General Electric Company Former And Current Employee Investigation

If you are a former or current employee or are a member of any of General Electric Company (NYSE: GE) investment plans or profit sharing retirement plans and purchased or held General Electric stock (NYSE: GE) in one of those plans during the periods January 23, 2009 to February 27, 2009.or have information relating to this investigation, you should contact the Shareholders Foundation, Inc. immediately!

To have your information reviewed for options and to recieve notifications about this investigation, please use this form. You may also send an email to, or call us at (858) 779-1554.
Company Name(s): 
General Electric Company
Affected Securities: 

According to a press release there is currently an ongoing investigation on behalf of former and current employees of General Electric Company (NYSE: GE) concerning potential Employee Retirement Income Security Act (“ERISA”) Breach of Fiduciary Duty.

General Electric Company (NYSE: GE) has been accused of securities fraud and according to a press release under ERISA employees (former and current) of General Electric Company (NYSE: GE) may be eligible to file a ERISA complaint for putting stock options at risk if they can prove their employer violated its fiduciary duty to them. The Fiduciary duty refers to a company’s responsibility to the people who invest in it and if an employer puts the company’s interest ahead of the investors’, it has broken its fiduciary duty., so the investigation. ERISA, so the press release, is a federal law that sets minimum standards for pension and health plans set up by private businesses and ERISA was designed to protect people who participate in employee benefit plans, including employees with stock options in a company.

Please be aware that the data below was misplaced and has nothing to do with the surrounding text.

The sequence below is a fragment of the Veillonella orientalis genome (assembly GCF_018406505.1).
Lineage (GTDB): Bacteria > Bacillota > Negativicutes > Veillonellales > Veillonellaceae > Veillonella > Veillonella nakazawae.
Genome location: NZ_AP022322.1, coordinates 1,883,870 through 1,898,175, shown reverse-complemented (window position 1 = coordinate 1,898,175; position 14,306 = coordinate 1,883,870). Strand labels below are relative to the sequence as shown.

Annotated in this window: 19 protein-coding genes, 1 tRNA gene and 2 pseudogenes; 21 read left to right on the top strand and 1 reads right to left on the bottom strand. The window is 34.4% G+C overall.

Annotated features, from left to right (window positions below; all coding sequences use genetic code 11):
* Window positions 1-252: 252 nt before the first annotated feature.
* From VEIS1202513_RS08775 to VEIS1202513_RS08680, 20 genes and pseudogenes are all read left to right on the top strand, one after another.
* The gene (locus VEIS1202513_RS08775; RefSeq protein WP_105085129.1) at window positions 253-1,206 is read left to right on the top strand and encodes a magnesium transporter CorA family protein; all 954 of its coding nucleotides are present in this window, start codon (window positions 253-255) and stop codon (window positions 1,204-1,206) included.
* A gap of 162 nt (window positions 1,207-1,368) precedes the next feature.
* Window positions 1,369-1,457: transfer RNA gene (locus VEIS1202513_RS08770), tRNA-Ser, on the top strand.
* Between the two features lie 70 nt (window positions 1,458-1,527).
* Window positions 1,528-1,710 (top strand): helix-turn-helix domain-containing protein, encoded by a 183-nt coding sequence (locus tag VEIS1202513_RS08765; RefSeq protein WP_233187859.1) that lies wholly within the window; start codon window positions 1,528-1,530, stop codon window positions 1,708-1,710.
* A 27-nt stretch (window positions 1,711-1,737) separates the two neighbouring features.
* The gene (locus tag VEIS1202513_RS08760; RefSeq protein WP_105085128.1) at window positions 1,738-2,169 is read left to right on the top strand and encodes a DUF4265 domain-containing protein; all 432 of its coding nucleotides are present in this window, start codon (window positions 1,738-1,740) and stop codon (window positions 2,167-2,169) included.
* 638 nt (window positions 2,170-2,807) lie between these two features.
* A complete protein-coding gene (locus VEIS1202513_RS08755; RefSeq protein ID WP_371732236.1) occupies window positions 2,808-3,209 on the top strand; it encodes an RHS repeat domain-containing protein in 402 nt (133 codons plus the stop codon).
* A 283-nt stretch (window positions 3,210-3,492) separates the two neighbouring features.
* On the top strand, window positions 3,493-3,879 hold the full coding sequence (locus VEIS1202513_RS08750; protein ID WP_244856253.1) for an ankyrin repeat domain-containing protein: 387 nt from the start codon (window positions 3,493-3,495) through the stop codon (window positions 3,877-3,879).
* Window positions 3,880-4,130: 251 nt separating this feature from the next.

On Wednesday March 3, 2009 an investor in General Electric Company (NYSE: GE) has filed a proposed securities class action lawsuit on behalf of purchasers of the common stock of General Electric Company (NYSE: GE) during the period January 23, 2009 through February 27, 2009, in United States District Court for the Southern District of New York against General Electric Company over alleged violations of Federal Securities Laws. According to the complaint the plaintiff alleges that on January 23, 2009, GE’s Chairman and CEO, Jeffrey Immelt, stated unequivocally that General Electric Company (“GE”) would maintain its quarterly $.31 per share dividend, having sufficient cash on hand and cash flow to achieve that goal. Then on February 27, 2009, GE suddenly announced it was cutting the dividend to $.10 per share and on the first trading day after the dividend reduction announcement, GE shares fell from $8.51 per share the previous trading day to close at $7.60 per share. Since then the shares have continued to decline, currently trading at $6.30 per share, an almost 30% decrease. The plaintiff alleges that between January 23, 2009 and February 27, 2009 Jeffrey Immelt sold over 52,000 shares of GE stock at $11.10 per share and other officers of GE sold over 380,000 shares at that same price. The plaintiff accues that Jeffrey Immelt then repurchased 50,000 shares after the announcement at between $7.51 and $8.30 per share and as a result, GE’s Chairman and CEO and the other officers violated Sections 10(b) and 20(a) of the Securities Exchange Act of 1934 by issuing false and misleading statements or knowingly or recklessly failing to know of those statements, sold GE shares at inflated prices based on those statements.